Canada's most famous contralto, Maureen Forrester, began her vocal studies with Sally Martin in Montreal and later studied with Frank Rowe and Bernard Diamant. Her first professional appearance came in a recital at Montreal in 1953, and she began a musical collaboration with pianist John Newmark which lasted until his death in 1991. In 1955 she went to Paris for a recital, and her New York debut recital was one year later. That recital brought her to the attention of Bruno Walter who asked her to sing the contralto solos in the Second Symphony of Mahler with the New York Philharmonic the following season. This appearance was the beginning of her international fame, as Walter considered her an outstanding interpreter of Mahler's music. During the early years of her career, she concentrated on concert and recital programs. Her first important operatic appearance came in 1962 at Toronto in Gluck's Orfeo ed Euridice. In 1966 she debuted at the New York City Opera as Cornelia in Handel's Giulio Cesare with Beverly Sills and Norman Treigle. She made her Metropolitan Opera debut as Erda in Das Rheingold in 1975. Her excellent comic timing brought critical acclaim for her appearances as the Step-Mother in Massenet's Cendrillon, the Witch in Hansel and Gretel and as the Fairy Queen in Sullivan's Iolanthe at Stratford. In her later years, she was in great demand as the Countess in Tchaikovsky's Queen of Spades and in Poulenc's Dialogues des Carmelites.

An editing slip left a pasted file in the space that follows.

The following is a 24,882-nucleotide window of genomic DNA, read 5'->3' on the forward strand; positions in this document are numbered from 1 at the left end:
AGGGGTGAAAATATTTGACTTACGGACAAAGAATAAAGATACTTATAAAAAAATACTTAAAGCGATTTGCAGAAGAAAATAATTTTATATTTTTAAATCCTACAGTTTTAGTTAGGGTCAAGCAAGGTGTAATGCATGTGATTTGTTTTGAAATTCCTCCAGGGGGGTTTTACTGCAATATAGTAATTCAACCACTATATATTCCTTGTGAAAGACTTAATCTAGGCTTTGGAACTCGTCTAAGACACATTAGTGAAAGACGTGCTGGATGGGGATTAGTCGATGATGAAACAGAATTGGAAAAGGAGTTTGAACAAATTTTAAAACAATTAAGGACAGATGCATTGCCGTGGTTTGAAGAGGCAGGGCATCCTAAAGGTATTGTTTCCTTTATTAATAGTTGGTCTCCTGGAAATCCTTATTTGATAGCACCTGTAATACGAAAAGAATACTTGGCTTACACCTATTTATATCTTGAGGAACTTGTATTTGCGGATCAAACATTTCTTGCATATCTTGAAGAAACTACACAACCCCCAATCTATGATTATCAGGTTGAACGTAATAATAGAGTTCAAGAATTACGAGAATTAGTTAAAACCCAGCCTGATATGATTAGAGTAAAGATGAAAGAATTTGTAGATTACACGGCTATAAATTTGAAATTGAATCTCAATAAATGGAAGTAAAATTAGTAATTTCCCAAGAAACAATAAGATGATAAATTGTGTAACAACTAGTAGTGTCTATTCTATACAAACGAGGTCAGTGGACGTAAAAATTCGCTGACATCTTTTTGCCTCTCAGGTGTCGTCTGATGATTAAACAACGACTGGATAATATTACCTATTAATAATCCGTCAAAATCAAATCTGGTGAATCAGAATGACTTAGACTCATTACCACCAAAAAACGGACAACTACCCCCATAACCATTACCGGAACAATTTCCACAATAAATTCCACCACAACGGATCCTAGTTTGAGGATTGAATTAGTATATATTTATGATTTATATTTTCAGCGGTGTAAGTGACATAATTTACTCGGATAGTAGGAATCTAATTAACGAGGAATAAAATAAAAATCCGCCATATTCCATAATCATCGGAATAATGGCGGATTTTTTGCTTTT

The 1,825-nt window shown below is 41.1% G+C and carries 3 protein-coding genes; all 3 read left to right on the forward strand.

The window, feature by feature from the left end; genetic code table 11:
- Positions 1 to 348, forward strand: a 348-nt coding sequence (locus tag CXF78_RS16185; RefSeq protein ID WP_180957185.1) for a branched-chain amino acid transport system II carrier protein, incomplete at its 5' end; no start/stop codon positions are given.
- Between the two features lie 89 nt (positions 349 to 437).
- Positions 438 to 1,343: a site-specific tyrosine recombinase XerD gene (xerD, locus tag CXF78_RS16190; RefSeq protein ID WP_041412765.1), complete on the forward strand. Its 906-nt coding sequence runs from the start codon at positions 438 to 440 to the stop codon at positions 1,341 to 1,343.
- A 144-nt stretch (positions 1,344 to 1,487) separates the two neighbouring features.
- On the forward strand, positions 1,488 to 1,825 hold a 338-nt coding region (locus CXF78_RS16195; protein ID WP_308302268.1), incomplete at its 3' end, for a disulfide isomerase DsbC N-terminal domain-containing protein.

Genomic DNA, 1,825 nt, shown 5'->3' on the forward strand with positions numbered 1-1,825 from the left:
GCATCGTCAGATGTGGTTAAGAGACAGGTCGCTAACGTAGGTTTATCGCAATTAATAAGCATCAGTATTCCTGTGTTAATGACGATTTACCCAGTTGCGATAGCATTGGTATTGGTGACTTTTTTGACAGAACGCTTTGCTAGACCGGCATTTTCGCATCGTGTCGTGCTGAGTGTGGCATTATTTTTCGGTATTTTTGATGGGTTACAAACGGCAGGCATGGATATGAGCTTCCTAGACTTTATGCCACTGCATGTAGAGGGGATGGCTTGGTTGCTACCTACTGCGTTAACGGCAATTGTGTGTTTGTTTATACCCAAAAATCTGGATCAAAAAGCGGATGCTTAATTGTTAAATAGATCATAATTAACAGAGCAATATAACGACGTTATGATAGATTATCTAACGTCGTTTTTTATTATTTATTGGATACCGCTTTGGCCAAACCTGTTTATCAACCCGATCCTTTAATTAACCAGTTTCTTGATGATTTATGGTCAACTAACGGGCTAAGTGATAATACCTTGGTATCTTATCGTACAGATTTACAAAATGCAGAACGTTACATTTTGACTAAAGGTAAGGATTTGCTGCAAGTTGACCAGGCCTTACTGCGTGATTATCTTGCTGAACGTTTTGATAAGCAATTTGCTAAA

From 1965 to 1974, she was a member of the Bach Aria Group and made many tours of the United States and Canada with that group. Her solo recital tours took her around the world and, ever a staunch supporter of Canadian composers, she regularly included their songs on her programs. The most important of the works she championed was Fleming's The Confession Stone. Although her orchestral repertoire ranged from Bach and Pergolesi to Elgar and Casals, it was as an interpreter of Mahler that Forrester is best remembered, most especially for the Second Symphony and Das Lied von der Erde. Maureen Forrester's voice was a dark, rich contralto, but with an ease in the upper register which allowed her to sing some mezzo-soprano parts including the Verdi Requiem and Brangäne in Wagner's Tristan and Isolde. Although a large voice, it was very flexible which created a demand for her in the oratorios of Bach and Handel, as well as other Baroque composers, which she sang all over the world. In the 1960s and 1970s, she averaged around 120 performances a year, while raising five children.
Forrester enjoyed teaching, and from 1966 until 1971, she headed the voice department at the Philadelphia Academy of Music. After leaving the Academy of Music, she continued to teach privately in Toronto and to give master classes in conjunction with her recitals. In 1983, she began a five-year term as chairman of the Canada Council for the Arts. She published her autobiography, Out of Character, in 1986, the same year she was named a Companion of the Order of Canada. Maureen Forrester remained one of the great contraltos of the twentieth century throughout her long performing career.